Research on whether financial services improve poor people's well-being offers mixed — seemingly contradictory — results. To extract useful lessons about why financial inclusion has different impacts in different places, we need to focus on one thing: context.
Today, the global development community generally accepts that poverty is more than just a lack of income. What do multidimensional concepts of poverty mean for those who see poverty reduction as the ultimate goal of financial inclusion?
While PAYGo solar companies can lower delinquency rates by improving their credit risk management practices, improving repayment starts with even more fundamental factors: having an affordable, quality product and effective collections.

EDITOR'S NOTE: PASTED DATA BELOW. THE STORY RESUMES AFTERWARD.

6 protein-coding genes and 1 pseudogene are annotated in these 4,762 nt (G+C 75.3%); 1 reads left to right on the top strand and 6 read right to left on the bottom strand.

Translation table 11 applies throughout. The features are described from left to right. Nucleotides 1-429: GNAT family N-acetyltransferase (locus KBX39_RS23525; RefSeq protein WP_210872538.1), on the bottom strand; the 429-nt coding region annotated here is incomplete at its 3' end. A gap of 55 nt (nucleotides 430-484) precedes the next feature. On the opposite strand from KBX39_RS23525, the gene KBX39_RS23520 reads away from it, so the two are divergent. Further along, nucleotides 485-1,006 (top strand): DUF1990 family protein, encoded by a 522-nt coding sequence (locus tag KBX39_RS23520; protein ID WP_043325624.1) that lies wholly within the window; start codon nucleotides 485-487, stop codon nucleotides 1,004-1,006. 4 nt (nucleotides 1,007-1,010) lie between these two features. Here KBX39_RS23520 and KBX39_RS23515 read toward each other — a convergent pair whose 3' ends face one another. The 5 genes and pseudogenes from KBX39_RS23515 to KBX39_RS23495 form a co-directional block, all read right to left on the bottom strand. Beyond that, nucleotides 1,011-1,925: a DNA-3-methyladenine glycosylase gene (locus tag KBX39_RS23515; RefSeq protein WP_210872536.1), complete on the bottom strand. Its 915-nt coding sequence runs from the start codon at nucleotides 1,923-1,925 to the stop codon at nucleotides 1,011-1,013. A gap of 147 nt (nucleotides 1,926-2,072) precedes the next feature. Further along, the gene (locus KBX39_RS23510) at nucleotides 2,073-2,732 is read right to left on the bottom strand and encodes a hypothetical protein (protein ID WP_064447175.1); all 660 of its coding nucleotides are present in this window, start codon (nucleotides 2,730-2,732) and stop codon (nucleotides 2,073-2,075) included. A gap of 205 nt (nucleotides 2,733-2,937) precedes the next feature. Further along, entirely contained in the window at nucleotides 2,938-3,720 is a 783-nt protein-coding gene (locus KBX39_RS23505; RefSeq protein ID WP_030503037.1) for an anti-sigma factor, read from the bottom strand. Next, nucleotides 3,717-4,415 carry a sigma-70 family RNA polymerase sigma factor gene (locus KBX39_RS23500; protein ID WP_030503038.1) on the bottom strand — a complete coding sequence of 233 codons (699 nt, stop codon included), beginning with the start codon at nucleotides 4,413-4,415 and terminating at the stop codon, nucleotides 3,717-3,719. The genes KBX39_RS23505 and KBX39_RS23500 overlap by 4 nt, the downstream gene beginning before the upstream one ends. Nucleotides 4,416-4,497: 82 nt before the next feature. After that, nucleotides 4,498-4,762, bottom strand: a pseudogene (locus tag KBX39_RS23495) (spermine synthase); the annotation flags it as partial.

Financial health has emerged as a useful framework for talking about whether financial services improve poor people's ability to manage their financial lives. But how can we understand whether better financial management improves people's well-being?
Digital credit is a testament to the ways in which technology and new business models can assist in the expansion of financial services to low-income households. But it also points to potential hazards of letting a market develop unchecked.
Funding for financial inclusion quadrupled between 2007 and 2017. However, greater coordination is needed to ensure funders focus on filling gaps in the sector without duplicating efforts and they build interventions based on their comparative advantage.